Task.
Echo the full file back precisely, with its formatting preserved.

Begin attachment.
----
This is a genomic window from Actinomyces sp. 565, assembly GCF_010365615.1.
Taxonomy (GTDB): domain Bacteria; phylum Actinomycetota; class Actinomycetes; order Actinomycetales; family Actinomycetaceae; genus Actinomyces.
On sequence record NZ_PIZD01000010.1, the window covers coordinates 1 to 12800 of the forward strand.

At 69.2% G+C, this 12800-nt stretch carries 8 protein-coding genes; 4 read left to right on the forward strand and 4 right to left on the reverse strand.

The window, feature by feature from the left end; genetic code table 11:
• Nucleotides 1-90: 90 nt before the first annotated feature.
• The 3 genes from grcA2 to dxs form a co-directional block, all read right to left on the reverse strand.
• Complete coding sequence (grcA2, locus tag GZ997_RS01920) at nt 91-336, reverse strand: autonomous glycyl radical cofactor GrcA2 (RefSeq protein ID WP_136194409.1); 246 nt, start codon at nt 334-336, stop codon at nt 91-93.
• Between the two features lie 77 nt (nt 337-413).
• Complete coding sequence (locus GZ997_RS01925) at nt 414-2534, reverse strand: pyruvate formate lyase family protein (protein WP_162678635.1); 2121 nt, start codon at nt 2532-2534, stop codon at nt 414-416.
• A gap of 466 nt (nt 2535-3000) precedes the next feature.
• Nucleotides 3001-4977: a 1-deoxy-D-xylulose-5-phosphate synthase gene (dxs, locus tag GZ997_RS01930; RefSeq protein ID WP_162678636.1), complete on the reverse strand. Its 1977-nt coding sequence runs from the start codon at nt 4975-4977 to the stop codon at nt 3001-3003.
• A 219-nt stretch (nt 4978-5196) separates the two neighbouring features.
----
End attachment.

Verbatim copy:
This is a genomic window from Actinomyces sp. 565, assembly GCF_010365615.1.
Taxonomy (GTDB): domain Bacteria; phylum Actinomycetota; class Actinomycetes; order Actinomycetales; family Actinomycetaceae; genus Actinomyces.
On sequence record NZ_PIZD01000010.1, the window covers coordinates 1 to 12800 of the forward strand.

At 69.2% G+C, this 12800-nt stretch carries 8 protein-coding genes; 4 read left to right on the forward strand and 4 right to left on the reverse strand.

The window, feature by feature from the left end; genetic code table 11:
• Nucleotides 1-90: 90 nt before the first annotated feature.
• The 3 genes from grcA2 to dxs form a co-directional block, all read right to left on the reverse strand.
• Complete coding sequence (grcA2, locus tag GZ997_RS01920) at nt 91-336, reverse strand: autonomous glycyl radical cofactor GrcA2 (RefSeq protein ID WP_136194409.1); 246 nt, start codon at nt 334-336, stop codon at nt 91-93.
• Between the two features lie 77 nt (nt 337-413).
• Complete coding sequence (locus GZ997_RS01925) at nt 414-2534, reverse strand: pyruvate formate lyase family protein (protein WP_162678635.1); 2121 nt, start codon at nt 2532-2534, stop codon at nt 414-416.
• A gap of 466 nt (nt 2535-3000) precedes the next feature.
• Nucleotides 3001-4977: a 1-deoxy-D-xylulose-5-phosphate synthase gene (dxs, locus tag GZ997_RS01930; RefSeq protein ID WP_162678636.1), complete on the reverse strand. Its 1977-nt coding sequence runs from the start codon at nt 4975-4977 to the stop codon at nt 3001-3003.
• A 219-nt stretch (nt 4978-5196) separates the two neighbouring features.